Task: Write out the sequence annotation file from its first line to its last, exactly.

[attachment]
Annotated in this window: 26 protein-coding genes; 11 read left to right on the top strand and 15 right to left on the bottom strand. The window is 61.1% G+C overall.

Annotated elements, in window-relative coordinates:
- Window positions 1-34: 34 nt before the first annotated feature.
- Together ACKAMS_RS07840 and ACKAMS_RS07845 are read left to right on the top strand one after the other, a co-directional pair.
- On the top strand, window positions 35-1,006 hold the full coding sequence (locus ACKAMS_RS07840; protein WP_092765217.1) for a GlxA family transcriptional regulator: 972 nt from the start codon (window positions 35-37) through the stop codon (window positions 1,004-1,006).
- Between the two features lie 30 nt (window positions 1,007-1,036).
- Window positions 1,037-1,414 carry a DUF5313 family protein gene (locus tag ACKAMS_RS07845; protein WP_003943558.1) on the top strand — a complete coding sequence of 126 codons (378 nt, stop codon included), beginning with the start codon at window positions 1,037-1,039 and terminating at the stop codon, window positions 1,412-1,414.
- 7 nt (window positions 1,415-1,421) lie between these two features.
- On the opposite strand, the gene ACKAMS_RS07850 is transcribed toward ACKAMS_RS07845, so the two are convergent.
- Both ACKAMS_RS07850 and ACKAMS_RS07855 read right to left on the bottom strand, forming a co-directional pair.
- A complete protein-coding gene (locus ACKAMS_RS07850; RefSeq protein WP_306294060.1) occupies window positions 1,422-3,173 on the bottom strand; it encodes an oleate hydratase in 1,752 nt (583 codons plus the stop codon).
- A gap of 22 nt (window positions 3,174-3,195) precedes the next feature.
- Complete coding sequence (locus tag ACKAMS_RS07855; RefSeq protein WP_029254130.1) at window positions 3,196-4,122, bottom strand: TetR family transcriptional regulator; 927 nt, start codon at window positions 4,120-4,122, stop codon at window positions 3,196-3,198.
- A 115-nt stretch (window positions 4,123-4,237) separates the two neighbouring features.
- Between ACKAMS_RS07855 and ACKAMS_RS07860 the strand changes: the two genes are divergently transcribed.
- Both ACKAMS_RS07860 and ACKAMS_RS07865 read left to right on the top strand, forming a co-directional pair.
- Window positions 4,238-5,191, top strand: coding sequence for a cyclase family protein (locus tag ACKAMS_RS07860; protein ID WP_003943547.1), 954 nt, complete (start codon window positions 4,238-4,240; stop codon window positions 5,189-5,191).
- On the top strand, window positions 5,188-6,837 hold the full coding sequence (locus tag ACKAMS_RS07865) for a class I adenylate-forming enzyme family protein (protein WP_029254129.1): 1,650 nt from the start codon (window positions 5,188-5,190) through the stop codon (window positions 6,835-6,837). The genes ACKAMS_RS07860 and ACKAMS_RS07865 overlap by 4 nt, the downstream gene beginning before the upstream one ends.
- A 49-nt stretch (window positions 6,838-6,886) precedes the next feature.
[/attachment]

Annotated in this window: 26 protein-coding genes; 11 read left to right on the top strand and 15 right to left on the bottom strand. The window is 61.1% G+C overall.

Annotated elements, in window-relative coordinates:
- Window positions 1-34: 34 nt before the first annotated feature.
- Together ACKAMS_RS07840 and ACKAMS_RS07845 are read left to right on the top strand one after the other, a co-directional pair.
- On the top strand, window positions 35-1,006 hold the full coding sequence (locus ACKAMS_RS07840; protein WP_092765217.1) for a GlxA family transcriptional regulator: 972 nt from the start codon (window positions 35-37) through the stop codon (window positions 1,004-1,006).
- Between the two features lie 30 nt (window positions 1,007-1,036).
- Window positions 1,037-1,414 carry a DUF5313 family protein gene (locus tag ACKAMS_RS07845; protein WP_003943558.1) on the top strand — a complete coding sequence of 126 codons (378 nt, stop codon included), beginning with the start codon at window positions 1,037-1,039 and terminating at the stop codon, window positions 1,412-1,414.
- 7 nt (window positions 1,415-1,421) lie between these two features.
- On the opposite strand, the gene ACKAMS_RS07850 is transcribed toward ACKAMS_RS07845, so the two are convergent.
- Both ACKAMS_RS07850 and ACKAMS_RS07855 read right to left on the bottom strand, forming a co-directional pair.
- A complete protein-coding gene (locus ACKAMS_RS07850; RefSeq protein WP_306294060.1) occupies window positions 1,422-3,173 on the bottom strand; it encodes an oleate hydratase in 1,752 nt (583 codons plus the stop codon).
- A gap of 22 nt (window positions 3,174-3,195) precedes the next feature.
- Complete coding sequence (locus tag ACKAMS_RS07855; RefSeq protein WP_029254130.1) at window positions 3,196-4,122, bottom strand: TetR family transcriptional regulator; 927 nt, start codon at window positions 4,120-4,122, stop codon at window positions 3,196-3,198.
- A 115-nt stretch (window positions 4,123-4,237) separates the two neighbouring features.
- Between ACKAMS_RS07855 and ACKAMS_RS07860 the strand changes: the two genes are divergently transcribed.
- Both ACKAMS_RS07860 and ACKAMS_RS07865 read left to right on the top strand, forming a co-directional pair.
- Window positions 4,238-5,191, top strand: coding sequence for a cyclase family protein (locus tag ACKAMS_RS07860; protein ID WP_003943547.1), 954 nt, complete (start codon window positions 4,238-4,240; stop codon window positions 5,189-5,191).
- On the top strand, window positions 5,188-6,837 hold the full coding sequence (locus tag ACKAMS_RS07865) for a class I adenylate-forming enzyme family protein (protein WP_029254129.1): 1,650 nt from the start codon (window positions 5,188-5,190) through the stop codon (window positions 6,835-6,837). The genes ACKAMS_RS07860 and ACKAMS_RS07865 overlap by 4 nt, the downstream gene beginning before the upstream one ends.
- A 49-nt stretch (window positions 6,838-6,886) precedes the next feature.